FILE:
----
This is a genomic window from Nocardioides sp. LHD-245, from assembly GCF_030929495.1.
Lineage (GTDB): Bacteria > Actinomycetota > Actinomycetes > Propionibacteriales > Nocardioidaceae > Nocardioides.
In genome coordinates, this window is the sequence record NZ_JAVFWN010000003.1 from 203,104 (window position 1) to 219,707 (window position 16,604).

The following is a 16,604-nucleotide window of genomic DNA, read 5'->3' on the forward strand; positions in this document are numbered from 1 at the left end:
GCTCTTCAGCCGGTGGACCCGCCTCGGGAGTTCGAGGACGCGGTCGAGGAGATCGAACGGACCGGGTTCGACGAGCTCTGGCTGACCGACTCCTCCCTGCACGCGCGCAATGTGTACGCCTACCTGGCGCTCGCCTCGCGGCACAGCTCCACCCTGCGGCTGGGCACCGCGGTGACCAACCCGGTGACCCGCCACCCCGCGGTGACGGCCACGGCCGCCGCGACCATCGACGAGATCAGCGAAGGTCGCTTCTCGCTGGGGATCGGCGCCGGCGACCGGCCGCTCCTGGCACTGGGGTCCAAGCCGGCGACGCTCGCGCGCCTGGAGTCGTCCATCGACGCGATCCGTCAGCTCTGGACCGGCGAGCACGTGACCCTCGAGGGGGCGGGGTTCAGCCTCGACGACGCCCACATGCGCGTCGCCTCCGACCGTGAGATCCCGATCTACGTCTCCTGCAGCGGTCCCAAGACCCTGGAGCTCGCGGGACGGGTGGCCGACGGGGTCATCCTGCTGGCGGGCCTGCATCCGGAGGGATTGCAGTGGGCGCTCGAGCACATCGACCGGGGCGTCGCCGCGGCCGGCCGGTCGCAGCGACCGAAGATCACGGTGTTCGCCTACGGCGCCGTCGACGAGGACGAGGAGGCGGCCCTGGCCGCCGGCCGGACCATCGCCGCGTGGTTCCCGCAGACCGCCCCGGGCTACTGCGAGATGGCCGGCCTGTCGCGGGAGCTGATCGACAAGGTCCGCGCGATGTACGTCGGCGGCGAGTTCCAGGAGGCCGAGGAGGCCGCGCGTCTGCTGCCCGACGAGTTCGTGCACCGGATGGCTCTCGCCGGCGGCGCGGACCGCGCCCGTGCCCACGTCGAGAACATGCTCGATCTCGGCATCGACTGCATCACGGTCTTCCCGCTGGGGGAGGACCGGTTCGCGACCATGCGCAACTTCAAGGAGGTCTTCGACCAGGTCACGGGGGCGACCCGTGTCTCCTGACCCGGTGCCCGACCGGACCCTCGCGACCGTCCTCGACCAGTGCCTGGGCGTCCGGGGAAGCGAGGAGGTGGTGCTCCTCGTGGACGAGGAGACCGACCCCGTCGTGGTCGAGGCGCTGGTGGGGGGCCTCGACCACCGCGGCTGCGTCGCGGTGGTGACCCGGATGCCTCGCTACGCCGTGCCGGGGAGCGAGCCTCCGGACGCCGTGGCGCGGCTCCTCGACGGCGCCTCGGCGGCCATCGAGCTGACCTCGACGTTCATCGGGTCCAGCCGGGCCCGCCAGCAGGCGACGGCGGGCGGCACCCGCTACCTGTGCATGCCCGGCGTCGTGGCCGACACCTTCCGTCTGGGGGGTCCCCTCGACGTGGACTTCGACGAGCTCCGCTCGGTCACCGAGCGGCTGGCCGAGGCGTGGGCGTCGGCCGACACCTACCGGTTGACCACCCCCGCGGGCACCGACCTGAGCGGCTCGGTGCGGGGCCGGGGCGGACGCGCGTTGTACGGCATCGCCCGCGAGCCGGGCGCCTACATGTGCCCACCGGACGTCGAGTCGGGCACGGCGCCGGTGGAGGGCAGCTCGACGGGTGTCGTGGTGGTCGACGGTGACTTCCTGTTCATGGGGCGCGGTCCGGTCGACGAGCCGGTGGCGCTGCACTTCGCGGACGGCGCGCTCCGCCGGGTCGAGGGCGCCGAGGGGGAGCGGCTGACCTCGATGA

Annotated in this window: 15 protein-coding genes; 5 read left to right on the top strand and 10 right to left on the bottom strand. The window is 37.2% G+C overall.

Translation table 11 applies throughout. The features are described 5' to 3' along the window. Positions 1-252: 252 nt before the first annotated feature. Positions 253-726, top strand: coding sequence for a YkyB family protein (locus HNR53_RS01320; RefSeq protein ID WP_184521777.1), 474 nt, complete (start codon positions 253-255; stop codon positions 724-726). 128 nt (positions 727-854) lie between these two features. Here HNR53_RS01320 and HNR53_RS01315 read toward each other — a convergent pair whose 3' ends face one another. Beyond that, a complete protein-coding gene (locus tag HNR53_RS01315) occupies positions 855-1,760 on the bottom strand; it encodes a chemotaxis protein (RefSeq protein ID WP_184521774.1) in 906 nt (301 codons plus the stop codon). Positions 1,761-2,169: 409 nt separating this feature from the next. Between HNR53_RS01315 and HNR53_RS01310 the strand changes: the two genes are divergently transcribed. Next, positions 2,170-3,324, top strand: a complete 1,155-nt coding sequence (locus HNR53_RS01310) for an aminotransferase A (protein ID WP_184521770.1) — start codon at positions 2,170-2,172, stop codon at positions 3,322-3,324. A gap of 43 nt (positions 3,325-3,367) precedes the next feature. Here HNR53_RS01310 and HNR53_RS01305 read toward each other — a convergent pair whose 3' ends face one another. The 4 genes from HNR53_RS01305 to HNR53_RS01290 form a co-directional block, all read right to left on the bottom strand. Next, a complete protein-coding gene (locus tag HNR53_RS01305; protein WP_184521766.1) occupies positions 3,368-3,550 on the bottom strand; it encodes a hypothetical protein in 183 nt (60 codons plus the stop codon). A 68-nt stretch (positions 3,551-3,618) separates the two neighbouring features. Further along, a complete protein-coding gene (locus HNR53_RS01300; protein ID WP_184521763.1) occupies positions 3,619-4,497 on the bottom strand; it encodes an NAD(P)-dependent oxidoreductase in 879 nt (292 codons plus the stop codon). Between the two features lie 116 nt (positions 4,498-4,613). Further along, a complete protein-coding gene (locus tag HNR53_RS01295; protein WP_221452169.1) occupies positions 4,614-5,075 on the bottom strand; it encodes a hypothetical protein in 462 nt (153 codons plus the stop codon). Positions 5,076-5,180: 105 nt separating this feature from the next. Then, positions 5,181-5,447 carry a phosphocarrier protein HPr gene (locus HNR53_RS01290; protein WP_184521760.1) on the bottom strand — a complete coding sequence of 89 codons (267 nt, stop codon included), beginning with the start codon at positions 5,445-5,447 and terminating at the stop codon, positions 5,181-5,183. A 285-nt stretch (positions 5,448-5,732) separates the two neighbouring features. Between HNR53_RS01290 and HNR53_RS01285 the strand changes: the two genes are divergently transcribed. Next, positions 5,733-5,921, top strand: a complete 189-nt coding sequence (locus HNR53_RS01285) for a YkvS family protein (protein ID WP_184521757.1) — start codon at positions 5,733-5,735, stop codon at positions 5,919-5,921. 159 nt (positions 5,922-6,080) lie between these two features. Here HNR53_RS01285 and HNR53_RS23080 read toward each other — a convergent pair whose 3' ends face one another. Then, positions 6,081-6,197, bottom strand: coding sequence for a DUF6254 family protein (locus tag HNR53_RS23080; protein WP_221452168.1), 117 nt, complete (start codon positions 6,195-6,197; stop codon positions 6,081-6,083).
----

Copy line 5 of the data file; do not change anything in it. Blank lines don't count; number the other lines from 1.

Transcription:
GCTCTTCAGCCGGTGGACCCGCCTCGGGAGTTCGAGGACGCGGTCGAGGAGATCGAACGGACCGGGTTCGACGAGCTCTGGCTGACCGACTCCTCCCTGCACGCGCGCAATGTGTACGCCTACCTGGCGCTCGCCTCGCGGCACAGCTCCACCCTGCGGCTGGGCACCGCGGTGACCAACCCGGTGACCCGCCACCCCGCGGTGACGGCCACGGCCGCCGCGACCATCGACGAGATCAGCGAAGGTCGCTTCTCGCTGGGGATCGGCGCCGGCGACCGGCCGCTCCTGGCACTGGGGTCCAAGCCGGCGACGCTCGCGCGCCTGGAGTCGTCCATCGACGCGATCCGTCAGCTCTGGACCGGCGAGCACGTGACCCTCGAGGGGGCGGGGTTCAGCCTCGACGACGCCCACATGCGCGTCGCCTCCGACCGTGAGATCCCGATCTACGTCTCCTGCAGCGGTCCCAAGACCCTGGAGCTCGCGGGACGGGTGGCCGACGGGGTCATCCTGCTGGCGGGCCTGCATCCGGAGGGATTGCAGTGGGCGCTCGAGCACATCGACCGGGGCGTCGCCGCGGCCGGCCGGTCGCAGCGACCGAAGATCACGGTGTTCGCCTACGGCGCCGTCGACGAGGACGAGGAGGCGGCCCTGGCCGCCGGCCGGACCATCGCCGCGTGGTTCCCGCAGACCGCCCCGGGCTACTGCGAGATGGCCGGCCTGTCGCGGGAGCTGATCGACAAGGTCCGCGCGATGTACGTCGGCGGCGAGTTCCAGGAGGCCGAGGAGGCCGCGCGTCTGCTGCCCGACGAGTTCGTGCACCGGATGGCTCTCGCCGGCGGCGCGGACCGCGCCCGTGCCCACGTCGAGAACATGCTCGATCTCGGCATCGACTGCATCACGGTCTTCCCGCTGGGGGAGGACCGGTTCGCGACCATGCGCAACTTCAAGGAGGTCTTCGACCAGGTCACGGGGGCGACCCGTGTCTCCTGACCCGGTGCCCGACCGGACCCTCGCGACCGTCCTCGACCAGTGCCTGGGCGTCCGGGGAAGCGAGGAGGTGGTGCTCCTCGTGGACGAGGAGACCGACCCCGTCGTGGTCGAGGCGCTGGTGGGGGGCCTCGACCACCGCGGCTGCGTCGCGGTGGTGACCCGGATGCCTCGCTACGCCGTGCCGGGGAGCGAGCCTCCGGACGCCGTGGCGCGGCTCCTCGACGGCGCCTCGGCGGCCATCGAGCTGACCTCGACGTTCATCGGGTCCAGCCGGGCCCGCCAGCAGGCGACGGCGGGCGGCACCCGCTACCTGTGCATGCCCGGCGTCGTGGCCGACACCTTCCGTCTGGGGGGTCCCCTCGACGTGGACTTCGACGAGCTCCGCTCGGTCACCGAGCGGCTGGCCGAGGCGTGGGCGTCGGCCGACACCTACCGGTTGACCACCCCCGCGGGCACCGACCTGAGCGGCTCGGTGCGGGGCCGGGGCGGACGCGCGTTGTACGGCATCGCCCGCGAGCCGGGCGCCTACATGTGCCCACCGGACGTCGAGTCGGGCACGGCGCCGGTGGAGGGCAGCTCGACGGGTGTCGTGGTGGTCGACGGTGACTTCCTGTTCATGGGGCGCGGTCCGGTCGACGAGCCGGTGGCGCTGCACTTCGCGGACGGCGCGCTCCGCCGGGTCGAGGGCGCCGAGGGGGAGCGGCTGACCTCGATGA